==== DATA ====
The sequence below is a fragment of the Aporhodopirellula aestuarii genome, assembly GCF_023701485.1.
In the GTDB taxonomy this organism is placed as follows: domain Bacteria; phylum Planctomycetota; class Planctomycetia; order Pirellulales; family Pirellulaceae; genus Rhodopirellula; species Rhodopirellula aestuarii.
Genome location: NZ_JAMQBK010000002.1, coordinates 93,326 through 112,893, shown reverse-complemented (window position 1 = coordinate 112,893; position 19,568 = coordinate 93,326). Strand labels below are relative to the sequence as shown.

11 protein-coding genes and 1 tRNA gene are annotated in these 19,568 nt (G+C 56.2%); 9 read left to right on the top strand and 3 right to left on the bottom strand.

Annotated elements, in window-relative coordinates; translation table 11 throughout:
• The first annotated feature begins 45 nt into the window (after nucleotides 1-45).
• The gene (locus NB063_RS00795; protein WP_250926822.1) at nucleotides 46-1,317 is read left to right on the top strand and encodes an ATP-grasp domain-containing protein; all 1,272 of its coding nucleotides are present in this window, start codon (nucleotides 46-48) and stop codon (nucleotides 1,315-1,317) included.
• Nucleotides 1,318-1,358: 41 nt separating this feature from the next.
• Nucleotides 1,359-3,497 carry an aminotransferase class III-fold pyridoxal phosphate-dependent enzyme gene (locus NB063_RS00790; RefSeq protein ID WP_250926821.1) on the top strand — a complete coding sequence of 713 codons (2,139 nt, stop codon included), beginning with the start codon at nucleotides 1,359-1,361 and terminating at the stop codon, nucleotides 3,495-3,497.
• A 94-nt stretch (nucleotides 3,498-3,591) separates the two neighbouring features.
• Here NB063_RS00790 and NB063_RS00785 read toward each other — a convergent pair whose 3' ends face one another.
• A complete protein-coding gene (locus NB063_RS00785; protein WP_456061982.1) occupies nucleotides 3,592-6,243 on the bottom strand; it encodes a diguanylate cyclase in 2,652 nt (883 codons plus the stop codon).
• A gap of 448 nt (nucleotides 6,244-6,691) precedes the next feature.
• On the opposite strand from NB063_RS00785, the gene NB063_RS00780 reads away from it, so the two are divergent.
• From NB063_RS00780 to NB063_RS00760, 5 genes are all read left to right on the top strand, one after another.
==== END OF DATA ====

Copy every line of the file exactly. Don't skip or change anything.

The sequence below is a fragment of the Aporhodopirellula aestuarii genome, assembly GCF_023701485.1.
In the GTDB taxonomy this organism is placed as follows: domain Bacteria; phylum Planctomycetota; class Planctomycetia; order Pirellulales; family Pirellulaceae; genus Rhodopirellula; species Rhodopirellula aestuarii.
Genome location: NZ_JAMQBK010000002.1, coordinates 93,326 through 112,893, shown reverse-complemented (window position 1 = coordinate 112,893; position 19,568 = coordinate 93,326). Strand labels below are relative to the sequence as shown.

11 protein-coding genes and 1 tRNA gene are annotated in these 19,568 nt (G+C 56.2%); 9 read left to right on the top strand and 3 right to left on the bottom strand.

Annotated elements, in window-relative coordinates; translation table 11 throughout:
• The first annotated feature begins 45 nt into the window (after nucleotides 1-45).
• The gene (locus NB063_RS00795; protein WP_250926822.1) at nucleotides 46-1,317 is read left to right on the top strand and encodes an ATP-grasp domain-containing protein; all 1,272 of its coding nucleotides are present in this window, start codon (nucleotides 46-48) and stop codon (nucleotides 1,315-1,317) included.
• Nucleotides 1,318-1,358: 41 nt separating this feature from the next.
• Nucleotides 1,359-3,497 carry an aminotransferase class III-fold pyridoxal phosphate-dependent enzyme gene (locus NB063_RS00790; RefSeq protein ID WP_250926821.1) on the top strand — a complete coding sequence of 713 codons (2,139 nt, stop codon included), beginning with the start codon at nucleotides 1,359-1,361 and terminating at the stop codon, nucleotides 3,495-3,497.
• A 94-nt stretch (nucleotides 3,498-3,591) separates the two neighbouring features.
• Here NB063_RS00790 and NB063_RS00785 read toward each other — a convergent pair whose 3' ends face one another.
• A complete protein-coding gene (locus NB063_RS00785; protein WP_456061982.1) occupies nucleotides 3,592-6,243 on the bottom strand; it encodes a diguanylate cyclase in 2,652 nt (883 codons plus the stop codon).
• A gap of 448 nt (nucleotides 6,244-6,691) precedes the next feature.
• On the opposite strand from NB063_RS00785, the gene NB063_RS00780 reads away from it, so the two are divergent.
• From NB063_RS00780 to NB063_RS00760, 5 genes are all read left to right on the top strand, one after another.